Arthritis & Rheumatism, Volume 60,
October 2009 Abstract Supplement

The 2009 ACR/ARHP Annual Scientific Meeting
Philadelphia October 16-21, 2009.


Antiphospholipid Score (aPL-S) in the Antiphospholipid Syndrome: Diagnostic Significance and Predictive Value for the Development of Thrombotic Events in Autoimmune Diseases

Otomo,  Kotaro, Atsumi,  Tatsuya, Fujieda,  Yuichiro, Kato,  Masaru, Miyamoto,  Eriko, Oku,  Kenji, Amengual,  Olga

Purpose:

1) To define the Antiphospholipid Score (aPL-S) by testing multiple antiphospholipid antibodies, and 2) to evaluate its efficacy for the diagnosis of antiphospholipid syndrome (APS) and predictive value for the development of thrombotic events in autoimmune diseases

Method:

1) From our database of autoimmune disease clinic, the results of antiphospholipid antibodies in 233 patients were used to define aPL-S. Five clotting assays (the mixing studies: activated partial thromboplastin time (APTT), kaolin clotting time, the dilute Russel's viper venom test (dRVVT), and the confirmatory tests: APTT and dRVVT) and 6 ELISAs (IgG/M anticardiolipin antibodies, IgG/M anti-beta2-glycoprotein I antibodies and IgG/M phosphatidylserine dependent antiprothrombin antibodies) were analyzed. The aPL-S was calculated according to the number of positive tests and their titers (range 0–83), and compared with the history of thrombosis/pregnancy morbidity. 2) For further analysis, we retrospectively explored the predictive value of aPL-S for thrombotic events. This part of the study comprised 221 patients with autoimmune diseases (12 primary APS, 16 APS with systemic lupus erythematosus and 193 other autoimmune diseases). The aPL-S in 2002 was evaluated in all subjects. Among all the patients, 174 (78%) were followed-up with a mean duration of 66 ±16 months. To calculate the predictive value, the aPL-S was compared with the development of thrombotic events during the follow-up period.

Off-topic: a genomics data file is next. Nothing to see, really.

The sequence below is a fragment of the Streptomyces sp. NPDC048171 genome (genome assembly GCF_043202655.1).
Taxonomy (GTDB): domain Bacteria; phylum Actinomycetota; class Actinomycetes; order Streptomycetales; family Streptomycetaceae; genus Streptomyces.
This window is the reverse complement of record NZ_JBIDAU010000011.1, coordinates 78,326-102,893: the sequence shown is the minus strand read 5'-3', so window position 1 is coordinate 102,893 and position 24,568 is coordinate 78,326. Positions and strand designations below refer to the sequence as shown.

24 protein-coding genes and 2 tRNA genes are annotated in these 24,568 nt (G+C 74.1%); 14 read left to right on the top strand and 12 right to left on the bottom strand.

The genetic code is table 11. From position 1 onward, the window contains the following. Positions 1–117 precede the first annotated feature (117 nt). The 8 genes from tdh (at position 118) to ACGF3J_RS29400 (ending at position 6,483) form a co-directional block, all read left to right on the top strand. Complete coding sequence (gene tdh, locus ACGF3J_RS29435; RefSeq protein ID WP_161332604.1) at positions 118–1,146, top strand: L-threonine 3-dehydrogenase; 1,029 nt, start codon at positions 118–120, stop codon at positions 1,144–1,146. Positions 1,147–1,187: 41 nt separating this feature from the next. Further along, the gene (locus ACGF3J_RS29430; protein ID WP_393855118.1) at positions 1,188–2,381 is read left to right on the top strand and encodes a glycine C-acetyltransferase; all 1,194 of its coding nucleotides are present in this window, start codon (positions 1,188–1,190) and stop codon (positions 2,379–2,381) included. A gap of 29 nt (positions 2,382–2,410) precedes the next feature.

Results:

1) The aPL-S was higher in patients with thrombosis/pregnancy morbidity (n=46) than in those without (22.3±26.3 vs. 4.13±10.8, p=0.00001). For the diagnosis of APS, the receiver operating characteristics (ROC) curve of aPL-S showed hyperbolic, and the area under the ROC curve (ROC AUC) are 0.752 and 0.686 for the aPL-S and for the Sydney revised Sapporo criteria, respectively. The prevalence of thrombosis/pregnancy morbidity was correlated with the levels of aPL-S (Figure). 2) Seventeen patients newly developed thromboses; 10 arterial and 10 venous thromboses. Although 18 out of 19 patients with aPL-S >30 received antithrombotic therapy (4 anticoagulant therapies, 14 antiplatelet therapies and 2 both therapies), six of them developed 8 thrombotic events during the follow-up. Patients with aPL-S >30 had a higher risk of thrombosis than those without (Odds-Ratio: 6.04[95%CI: 1.92–18.99, p=0.004]).

Figure. The bar charts indicate the percentages of the prevalence of APS manifestations in each groups of aPL-S. The values inside the bar indicate the number of the patients.

Conclusion:

The aPL-S is a useful quantitative index for diagnosing APS, and may be a predictive marker of thrombosis in autoimmune diseases.

To cite this abstract, please use the following information:
Otomo, Kotaro, Atsumi, Tatsuya, Fujieda, Yuichiro, Kato, Masaru, Miyamoto, Eriko, Oku, Kenji, et al; Antiphospholipid Score (aPL-S) in the Antiphospholipid Syndrome: Diagnostic Significance and Predictive Value for the Development of Thrombotic Events in Autoimmune Diseases [abstract]. Arthritis Rheum 2009;60 Suppl 10 :1216
DOI: 10.1002/art.26290

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